World Heart Day was created in 2000 to inform people around the globe that heart disease and stroke are the world’s leading cause of death, claiming 17.1 million lives each year. Together with its members, the World Heart Federation spreads the news that at least 80% of premature deaths from heart disease and stroke could be avoided if the main risk factors, tobacco, unhealthy diet and physical inactivity, are controlled.
Wellnomix offers 30-45 minute interactive workshops in Durban and surrounding areas to support your workplace wellness interventions.
Workshop theme: The Heart of the Matter!
Aim: Making employees aware of the importance of HEART HEALTH by not smoking, doing regular exercise and eating healthy.
Target audience: All employees
Workshop facilitator: Sr. Isabel Coetzer (Registered Nurse)
Workshops includes: Awareness Poster & Leaflets
Optional extras: Screening – any combination of Blood Pressure, Random Cholesterol, Random Glucose, Body Mass Index and Body Fat Percentage
Contact us at your earliest convenience for more information or to make your reservation.
About Heart Health:
Looking after your heart is essential for a long, healthy life. unfortunately many people don’t give it the attention it deserves until it is too late. Although heart disease is usually thought to be an illness that affects mostly men, heart disease is increasing at a rapid pace amongst South African women. The following information could save your life so please read carefully. Knowing the risks of heart disease and how to beat them can make all the difference.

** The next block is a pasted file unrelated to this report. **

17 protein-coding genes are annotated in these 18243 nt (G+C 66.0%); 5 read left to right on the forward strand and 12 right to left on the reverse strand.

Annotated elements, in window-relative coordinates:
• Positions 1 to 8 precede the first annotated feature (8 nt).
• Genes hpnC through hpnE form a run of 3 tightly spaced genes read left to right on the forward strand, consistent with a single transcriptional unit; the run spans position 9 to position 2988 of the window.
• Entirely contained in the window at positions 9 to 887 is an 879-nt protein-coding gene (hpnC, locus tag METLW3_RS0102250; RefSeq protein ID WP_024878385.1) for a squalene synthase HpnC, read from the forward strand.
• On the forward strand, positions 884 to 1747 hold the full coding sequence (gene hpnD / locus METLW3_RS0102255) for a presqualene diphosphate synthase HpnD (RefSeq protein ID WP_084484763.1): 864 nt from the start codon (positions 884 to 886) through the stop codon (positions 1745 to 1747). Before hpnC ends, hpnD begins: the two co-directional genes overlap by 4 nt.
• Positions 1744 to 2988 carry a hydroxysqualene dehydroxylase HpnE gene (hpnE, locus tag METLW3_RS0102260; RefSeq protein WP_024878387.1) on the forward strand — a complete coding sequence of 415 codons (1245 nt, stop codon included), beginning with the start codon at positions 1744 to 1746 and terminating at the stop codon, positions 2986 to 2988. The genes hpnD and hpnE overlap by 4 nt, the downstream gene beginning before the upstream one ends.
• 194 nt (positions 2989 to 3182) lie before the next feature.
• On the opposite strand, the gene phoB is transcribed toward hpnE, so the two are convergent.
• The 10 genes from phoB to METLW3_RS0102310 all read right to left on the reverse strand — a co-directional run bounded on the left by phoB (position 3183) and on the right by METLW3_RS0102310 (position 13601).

What increases your risk of Heart Disease?
Your age – if you are over 65 you stand a far higher chance of heart disease or stroke
If there’s a history of heart disease in your family
- Drinking alcohol
- High blood pressure and high cholesterol
- Physical inactivity
Do You know Heart Healthy numbers?
We live our lives by the numbers: phone numbers, PIN numbers etc . But do you know the heart health numbers that could literally save your life? There are three key numbers you need — including one surprisingly easy one that could give you a lifesaving preview of your cardiac risk.
Your blood pressure
Your cholesterol levels
Your waist size
Healthy numbers mean a healthy heart. If you follow a healthy lifestyle — eat a balanced diet, get regular exercise, and avoid smoking — you can even turn bad numbers around .
Here’s a quick guide to your heart-healthy numbers:
1. Blood Pressure: Key to Heart Health
Blood pressure consists of two numbers. Your systolic pressure measures the pressure of blood against artery walls when the heart pumps blood out during a heartbeat, while the diastolic pressure measures the same pressure between heartbeats, when the heart fills with blood. Both of these numbers are important.
Normal blood pressure is below 120/80.
Pre-hypertension is 120 to 139 (systolic) and/or 80 to 89 (diastolic).
Hypertension – also known as high blood pressure — is 140 or higher (systolic) and 90 or higher (diastolic).
2. Cholesterol: Predictor of Heart Attack
Cholesterol isn’t all bad — it’s a type of fat that’s actually a nutrient. But as you’ve probably heard, there’s “good” cholesterol and “bad” cholesterol. When we measure cholesterol and blood fats, we’re really talking about three different numbers: HDL, LDL, and triglycerides. They combine to give you a “lipid profile” score, but the three individual scores are most important
Have your cholesterol checked regularly and adjust your eating habits to keep it within the recommended levels. If you have high total cholesterol, it is important to know what type of cholesterol is high. It’s better to have a normal or low LDL and high HDL cholesterol than a high LDL and a low HDL.
The following are target values:
- Total cholesterol <5.0 mmol/l;
- LDL cholesterol <3.0 mmol/l;